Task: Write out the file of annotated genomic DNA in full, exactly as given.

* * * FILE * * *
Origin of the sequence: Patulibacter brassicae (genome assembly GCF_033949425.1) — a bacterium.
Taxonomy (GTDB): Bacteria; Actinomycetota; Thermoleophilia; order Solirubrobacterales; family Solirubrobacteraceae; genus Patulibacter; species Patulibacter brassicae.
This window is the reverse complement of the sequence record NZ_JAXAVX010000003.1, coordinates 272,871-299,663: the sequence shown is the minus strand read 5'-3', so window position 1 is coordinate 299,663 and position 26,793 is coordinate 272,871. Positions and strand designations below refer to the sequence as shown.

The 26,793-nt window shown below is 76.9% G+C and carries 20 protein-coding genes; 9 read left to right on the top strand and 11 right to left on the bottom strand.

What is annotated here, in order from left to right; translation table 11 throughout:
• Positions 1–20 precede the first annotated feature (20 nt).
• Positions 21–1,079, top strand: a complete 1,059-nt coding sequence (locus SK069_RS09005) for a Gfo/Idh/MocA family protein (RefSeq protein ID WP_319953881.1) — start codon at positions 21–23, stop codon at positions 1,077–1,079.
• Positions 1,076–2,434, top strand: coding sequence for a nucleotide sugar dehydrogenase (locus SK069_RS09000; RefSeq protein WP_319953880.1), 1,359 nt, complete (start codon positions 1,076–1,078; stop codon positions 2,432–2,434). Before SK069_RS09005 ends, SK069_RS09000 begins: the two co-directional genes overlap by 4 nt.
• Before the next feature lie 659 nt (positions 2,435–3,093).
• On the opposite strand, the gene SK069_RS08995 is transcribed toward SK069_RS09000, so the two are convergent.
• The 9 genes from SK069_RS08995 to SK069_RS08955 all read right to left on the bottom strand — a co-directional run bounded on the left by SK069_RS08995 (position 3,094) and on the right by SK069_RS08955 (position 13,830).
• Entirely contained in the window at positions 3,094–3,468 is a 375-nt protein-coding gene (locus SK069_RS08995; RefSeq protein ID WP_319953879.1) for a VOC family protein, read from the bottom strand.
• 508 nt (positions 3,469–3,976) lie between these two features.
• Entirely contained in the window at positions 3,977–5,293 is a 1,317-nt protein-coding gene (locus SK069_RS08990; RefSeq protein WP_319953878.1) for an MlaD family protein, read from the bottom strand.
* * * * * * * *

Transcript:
Origin of the sequence: Patulibacter brassicae (genome assembly GCF_033949425.1) — a bacterium.
Taxonomy (GTDB): Bacteria; Actinomycetota; Thermoleophilia; order Solirubrobacterales; family Solirubrobacteraceae; genus Patulibacter; species Patulibacter brassicae.
This window is the reverse complement of the sequence record NZ_JAXAVX010000003.1, coordinates 272,871-299,663: the sequence shown is the minus strand read 5'-3', so window position 1 is coordinate 299,663 and position 26,793 is coordinate 272,871. Positions and strand designations below refer to the sequence as shown.

The 26,793-nt window shown below is 76.9% G+C and carries 20 protein-coding genes; 9 read left to right on the top strand and 11 right to left on the bottom strand.

What is annotated here, in order from left to right; translation table 11 throughout:
• Positions 1–20 precede the first annotated feature (20 nt).
• Positions 21–1,079, top strand: a complete 1,059-nt coding sequence (locus SK069_RS09005) for a Gfo/Idh/MocA family protein (RefSeq protein ID WP_319953881.1) — start codon at positions 21–23, stop codon at positions 1,077–1,079.
• Positions 1,076–2,434, top strand: coding sequence for a nucleotide sugar dehydrogenase (locus SK069_RS09000; RefSeq protein WP_319953880.1), 1,359 nt, complete (start codon positions 1,076–1,078; stop codon positions 2,432–2,434). Before SK069_RS09005 ends, SK069_RS09000 begins: the two co-directional genes overlap by 4 nt.
• Before the next feature lie 659 nt (positions 2,435–3,093).
• On the opposite strand, the gene SK069_RS08995 is transcribed toward SK069_RS09000, so the two are convergent.
• The 9 genes from SK069_RS08995 to SK069_RS08955 all read right to left on the bottom strand — a co-directional run bounded on the left by SK069_RS08995 (position 3,094) and on the right by SK069_RS08955 (position 13,830).
• Entirely contained in the window at positions 3,094–3,468 is a 375-nt protein-coding gene (locus SK069_RS08995; RefSeq protein ID WP_319953879.1) for a VOC family protein, read from the bottom strand.
• 508 nt (positions 3,469–3,976) lie between these two features.
• Entirely contained in the window at positions 3,977–5,293 is a 1,317-nt protein-coding gene (locus SK069_RS08990; RefSeq protein WP_319953878.1) for an MlaD family protein, read from the bottom strand.